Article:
Well, who's "they"? Its definitely not Stormont.
 

Dreiko_v1legacy

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Silvanus said:
Dreiko said:
You have to first fully carry out the thing that was voted upon, then you get to vote again to undo the carried out thing. You can't vote to cancel a previous vote before it has taken effect because that way all you'll ever have is the losing side asking for a redo and nothing ever will actually get done.
What was voted on was leaving with a deal. The Leave campaign said we would not leave without one, yet the government is refusing to rule it out. The current course is quite emphatically not what was voted for.

You know the way to avoid having endless re-do votes? Make it a binding vote, rather than an advisory one. You realise, of course, that were the 2016 referendum held as a binding vote, it would have been declared null after the severe law-breaking came to light.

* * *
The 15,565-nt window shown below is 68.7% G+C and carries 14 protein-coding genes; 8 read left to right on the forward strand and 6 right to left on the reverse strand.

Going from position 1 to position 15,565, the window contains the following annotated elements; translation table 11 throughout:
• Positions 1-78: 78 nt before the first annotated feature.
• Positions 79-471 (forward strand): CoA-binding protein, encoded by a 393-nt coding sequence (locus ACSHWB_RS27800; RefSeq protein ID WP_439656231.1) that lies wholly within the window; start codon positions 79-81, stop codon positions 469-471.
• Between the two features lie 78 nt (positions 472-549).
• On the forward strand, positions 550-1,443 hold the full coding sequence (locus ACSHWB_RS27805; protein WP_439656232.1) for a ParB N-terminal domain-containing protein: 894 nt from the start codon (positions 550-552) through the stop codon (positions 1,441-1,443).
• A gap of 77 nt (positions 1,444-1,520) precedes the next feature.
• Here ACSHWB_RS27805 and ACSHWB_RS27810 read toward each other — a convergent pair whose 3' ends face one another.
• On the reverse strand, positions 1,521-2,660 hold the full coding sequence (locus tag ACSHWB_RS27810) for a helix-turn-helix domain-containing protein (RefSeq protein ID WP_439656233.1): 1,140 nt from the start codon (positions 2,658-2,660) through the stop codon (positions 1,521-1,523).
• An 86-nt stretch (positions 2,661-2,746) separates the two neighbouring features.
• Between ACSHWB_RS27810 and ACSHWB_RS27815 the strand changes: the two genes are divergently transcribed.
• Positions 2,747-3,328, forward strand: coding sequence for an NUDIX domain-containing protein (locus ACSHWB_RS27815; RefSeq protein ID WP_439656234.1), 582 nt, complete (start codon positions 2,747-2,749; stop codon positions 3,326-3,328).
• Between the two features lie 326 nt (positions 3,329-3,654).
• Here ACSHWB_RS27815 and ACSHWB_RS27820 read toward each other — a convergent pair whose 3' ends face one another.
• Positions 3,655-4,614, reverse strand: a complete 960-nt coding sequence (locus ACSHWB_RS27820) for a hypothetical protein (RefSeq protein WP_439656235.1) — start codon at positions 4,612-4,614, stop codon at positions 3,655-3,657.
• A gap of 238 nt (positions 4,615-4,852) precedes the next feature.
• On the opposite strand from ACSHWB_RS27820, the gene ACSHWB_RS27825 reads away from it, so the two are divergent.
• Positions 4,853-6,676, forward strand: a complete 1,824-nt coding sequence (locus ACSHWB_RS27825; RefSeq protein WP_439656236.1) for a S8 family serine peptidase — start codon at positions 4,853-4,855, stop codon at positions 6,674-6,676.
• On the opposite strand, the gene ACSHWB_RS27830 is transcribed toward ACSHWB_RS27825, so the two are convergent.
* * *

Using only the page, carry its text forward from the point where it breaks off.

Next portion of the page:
When you have the horribly bad for the UK but great for the EU deal that May presented be refused by the EU, you have a situation where the EU is using this element to keep the UK in limbo, unable to leave through their refusal to agreeing with any sort of deal whatsoever.

When you have the EU be like this, what is it for one to do? Do you play a staring contest for 20 years while being in limbo still in the EU? Isn't it closer to what people voted for to actually leave even without a deal? And isn't the EU at fault for this first and foremost?

This is the kind of trick they do to get you to give up leaving altogether because of this factor. The spirit of the vote result is best honored through a no deal exit than through eternal limbo remaining.
 

Silvanus

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Dreiko said:
When you have the horribly bad for the UK but great for the EU deal that May presented be refused by the EU, you have a situation where the EU is using this element to keep the UK in limbo, unable to leave through their refusal to agreeing with any sort of deal whatsoever.